Although California enjoyed the biggest gold rush in US history, Charlotte was home to the country's first. And it wasn't a prospector or business giant who discovered the gold, either. Twelve-year-old Conrad Reed spotted a gold nugget while playing along Meadow Creek on his family's farm that eventually became Reed's Gold Mine.

12. One of the City's Historic Landmarks is a Dairy Queen

Did you know Charlotte is home to one of the oldest Dairy Queens featuring a two-sided Eskimo girl sign? Cool off during Charlotte's hot, humid summers with a tasty treat and admire the vintage sign that's been standing since 1947.

13. The Nickname, "Hornet's Nest," Dates Back to 1780

When the British army arrived in Charlotte, they were in for an unwelcome surprise. The spirited local patriots pushed back until the British fled. The General called Charlotte a "Hornet's Nest of the Rebellion."

By 1892, the local baseball team picked up the nickname. The Charlotte Hornets took the moniker when they became the city's first NBA team in 1988.

14. Charlotte is home to the First Family Dollar

Charlotte is known for a reasonable cost of living in comparison to similar-sized metropolitan areas. It's only fitting that the very first Family Dollar Stores opened its doors in Charlotte. In 1959, retail entrepreneur Leon Levine launched the retail legend.

15. Charlotte is a NASCAR Hub

Locals fuel their need for speed at the Charlotte Motor Speedway. You’ll find events like the Monster Energy NASCAR Cup Series, XFINITY Series, Gander Outdoors Truck Race Series, and car shows.

If you can't get enough in between races, you can also head to uptown's NASCAR Hall of Fame and enjoy its $190-million entertainment center and museum.

16. The World's Largest Manmade Whitewater River

Situated on the outskirts of the city, the U.S. National Whitewater Center set up shop to provide endless recreation, adrenaline rushes, and fun to the public. And as if that wasn't enough to add to Charlotte's bragging rights, the pumps can also fill an Olympic-sized swimming pool in less than 10 seconds.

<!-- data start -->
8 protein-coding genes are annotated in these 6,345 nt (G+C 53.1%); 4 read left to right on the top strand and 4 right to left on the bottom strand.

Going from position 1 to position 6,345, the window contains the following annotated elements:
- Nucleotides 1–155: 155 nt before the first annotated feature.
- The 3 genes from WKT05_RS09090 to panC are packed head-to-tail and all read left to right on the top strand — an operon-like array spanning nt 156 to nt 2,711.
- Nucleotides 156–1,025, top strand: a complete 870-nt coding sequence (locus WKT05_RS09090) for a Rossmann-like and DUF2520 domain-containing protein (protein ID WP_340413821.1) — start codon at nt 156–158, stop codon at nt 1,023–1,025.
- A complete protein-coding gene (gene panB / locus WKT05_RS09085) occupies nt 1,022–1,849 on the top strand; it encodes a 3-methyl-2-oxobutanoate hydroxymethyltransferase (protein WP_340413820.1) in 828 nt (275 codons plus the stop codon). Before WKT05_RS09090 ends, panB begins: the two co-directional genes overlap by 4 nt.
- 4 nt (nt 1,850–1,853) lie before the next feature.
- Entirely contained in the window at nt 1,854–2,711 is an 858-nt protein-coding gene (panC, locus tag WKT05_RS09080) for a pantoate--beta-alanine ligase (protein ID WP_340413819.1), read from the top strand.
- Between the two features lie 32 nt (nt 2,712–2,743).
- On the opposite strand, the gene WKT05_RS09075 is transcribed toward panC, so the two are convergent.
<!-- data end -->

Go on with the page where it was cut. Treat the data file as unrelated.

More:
17. Home to Multiple Sports Teams

Charlotte locals are loyal to their home teams, and have plenty of teams to root for. Football fans cheer for the Carolina Panthers at Bank of America Stadium while the Charlotte Hornets stir up basketball lovers at Spectrum Center. Both stadiums are conveniently located in the city’s Uptown neighborhood, making it a convenient stop after work.

And although Charlotte doesn't currently have its own MLB team, they are home to the professional Minor League Baseball team the Charlotte Knights at BB&T Ballpark. Watching college ball is also a popular pastime as the UNC Tar Heels are consistently one of the top teams in the country. 

Don't forget to root for your favorite NASCAR driver at the Charlotte Motor Speedway. Catch the Bank of America Royal 400, or attend one of the speedway's racing schools like the NASCAR Racing Experience or Richard Petty Driving Experience.

18. Great Place for Day Trips

Take a trip to historic downtown Salisbury for a picture-perfect downtown stroll. This national historic district features buildings like the former Rowan County Courthouse and the tower of the former First Presbyterian Church dating back to 1891. Stay for the day for shopping, dining, and enjoy the arts and culture scene including independent galleries and theatres.